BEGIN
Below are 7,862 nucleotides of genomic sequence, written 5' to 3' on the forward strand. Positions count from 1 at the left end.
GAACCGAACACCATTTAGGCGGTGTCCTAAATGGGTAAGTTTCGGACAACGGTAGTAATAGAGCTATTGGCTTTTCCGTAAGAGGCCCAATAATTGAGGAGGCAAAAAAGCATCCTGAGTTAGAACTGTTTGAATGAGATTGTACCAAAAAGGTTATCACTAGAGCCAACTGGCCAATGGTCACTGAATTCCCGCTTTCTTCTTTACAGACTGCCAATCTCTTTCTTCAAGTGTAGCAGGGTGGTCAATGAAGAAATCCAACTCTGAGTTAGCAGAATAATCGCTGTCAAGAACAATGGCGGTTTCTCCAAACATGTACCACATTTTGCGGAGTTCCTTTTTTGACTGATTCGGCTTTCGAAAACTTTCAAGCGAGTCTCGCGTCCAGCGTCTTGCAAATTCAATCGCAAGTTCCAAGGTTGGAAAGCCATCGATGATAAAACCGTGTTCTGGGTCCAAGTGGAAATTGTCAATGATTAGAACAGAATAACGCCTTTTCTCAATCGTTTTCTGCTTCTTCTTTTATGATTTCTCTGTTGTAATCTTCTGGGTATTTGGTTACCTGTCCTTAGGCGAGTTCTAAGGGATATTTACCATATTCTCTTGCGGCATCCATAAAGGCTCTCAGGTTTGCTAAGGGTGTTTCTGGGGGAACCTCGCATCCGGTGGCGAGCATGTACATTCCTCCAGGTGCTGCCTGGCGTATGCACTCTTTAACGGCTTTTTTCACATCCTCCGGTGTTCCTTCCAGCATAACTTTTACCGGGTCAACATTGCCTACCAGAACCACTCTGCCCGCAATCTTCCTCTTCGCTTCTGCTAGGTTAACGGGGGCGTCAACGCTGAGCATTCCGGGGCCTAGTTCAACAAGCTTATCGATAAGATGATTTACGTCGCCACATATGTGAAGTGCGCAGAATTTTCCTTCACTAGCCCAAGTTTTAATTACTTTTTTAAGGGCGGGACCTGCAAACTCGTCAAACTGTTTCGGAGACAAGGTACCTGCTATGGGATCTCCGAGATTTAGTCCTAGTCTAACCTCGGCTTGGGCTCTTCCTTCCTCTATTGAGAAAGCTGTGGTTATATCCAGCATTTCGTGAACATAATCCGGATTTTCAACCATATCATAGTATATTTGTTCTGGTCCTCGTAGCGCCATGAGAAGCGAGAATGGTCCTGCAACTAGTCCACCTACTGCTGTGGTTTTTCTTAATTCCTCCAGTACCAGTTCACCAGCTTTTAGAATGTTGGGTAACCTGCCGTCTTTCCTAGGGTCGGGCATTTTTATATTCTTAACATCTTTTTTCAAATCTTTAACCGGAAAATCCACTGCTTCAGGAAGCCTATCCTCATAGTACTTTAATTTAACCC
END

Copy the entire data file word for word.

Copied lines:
Below are 7,862 nucleotides of genomic sequence, written 5' to 3' on the forward strand. Positions count from 1 at the left end.
GAACCGAACACCATTTAGGCGGTGTCCTAAATGGGTAAGTTTCGGACAACGGTAGTAATAGAGCTATTGGCTTTTCCGTAAGAGGCCCAATAATTGAGGAGGCAAAAAAGCATCCTGAGTTAGAACTGTTTGAATGAGATTGTACCAAAAAGGTTATCACTAGAGCCAACTGGCCAATGGTCACTGAATTCCCGCTTTCTTCTTTACAGACTGCCAATCTCTTTCTTCAAGTGTAGCAGGGTGGTCAATGAAGAAATCCAACTCTGAGTTAGCAGAATAATCGCTGTCAAGAACAATGGCGGTTTCTCCAAACATGTACCACATTTTGCGGAGTTCCTTTTTTGACTGATTCGGCTTTCGAAAACTTTCAAGCGAGTCTCGCGTCCAGCGTCTTGCAAATTCAATCGCAAGTTCCAAGGTTGGAAAGCCATCGATGATAAAACCGTGTTCTGGGTCCAAGTGGAAATTGTCAATGATTAGAACAGAATAACGCCTTTTCTCAATCGTTTTCTGCTTCTTCTTTTATGATTTCTCTGTTGTAATCTTCTGGGTATTTGGTTACCTGTCCTTAGGCGAGTTCTAAGGGATATTTACCATATTCTCTTGCGGCATCCATAAAGGCTCTCAGGTTTGCTAAGGGTGTTTCTGGGGGAACCTCGCATCCGGTGGCGAGCATGTACATTCCTCCAGGTGCTGCCTGGCGTATGCACTCTTTAACGGCTTTTTTCACATCCTCCGGTGTTCCTTCCAGCATAACTTTTACCGGGTCAACATTGCCTACCAGAACCACTCTGCCCGCAATCTTCCTCTTCGCTTCTGCTAGGTTAACGGGGGCGTCAACGCTGAGCATTCCGGGGCCTAGTTCAACAAGCTTATCGATAAGATGATTTACGTCGCCACATATGTGAAGTGCGCAGAATTTTCCTTCACTAGCCCAAGTTTTAATTACTTTTTTAAGGGCGGGACCTGCAAACTCGTCAAACTGTTTCGGAGACAAGGTACCTGCTATGGGATCTCCGAGATTTAGTCCTAGTCTAACCTCGGCTTGGGCTCTTCCTTCCTCTATTGAGAAAGCTGTGGTTATATCCAGCATTTCGTGAACATAATCCGGATTTTCAACCATATCATAGTATATTTGTTCTGGTCCTCGTAGCGCCATGAGAAGCGAGAATGGTCCTGCAACTAGTCCACCTACTGCTGTGGTTTTTCTTAATTCCTCCAGTACCAGTTCACCAGCTTTTAGAATGTTGGGTAACCTGCCGTCTTTCCTAGGGTCGGGCATTTTTATATTCTTAACATCTTTTTTCAAATCTTTAACCGGAAAATCCACTGCTTCAGGAAGCCTATCCTCATAGTACTTTAATTTAACCC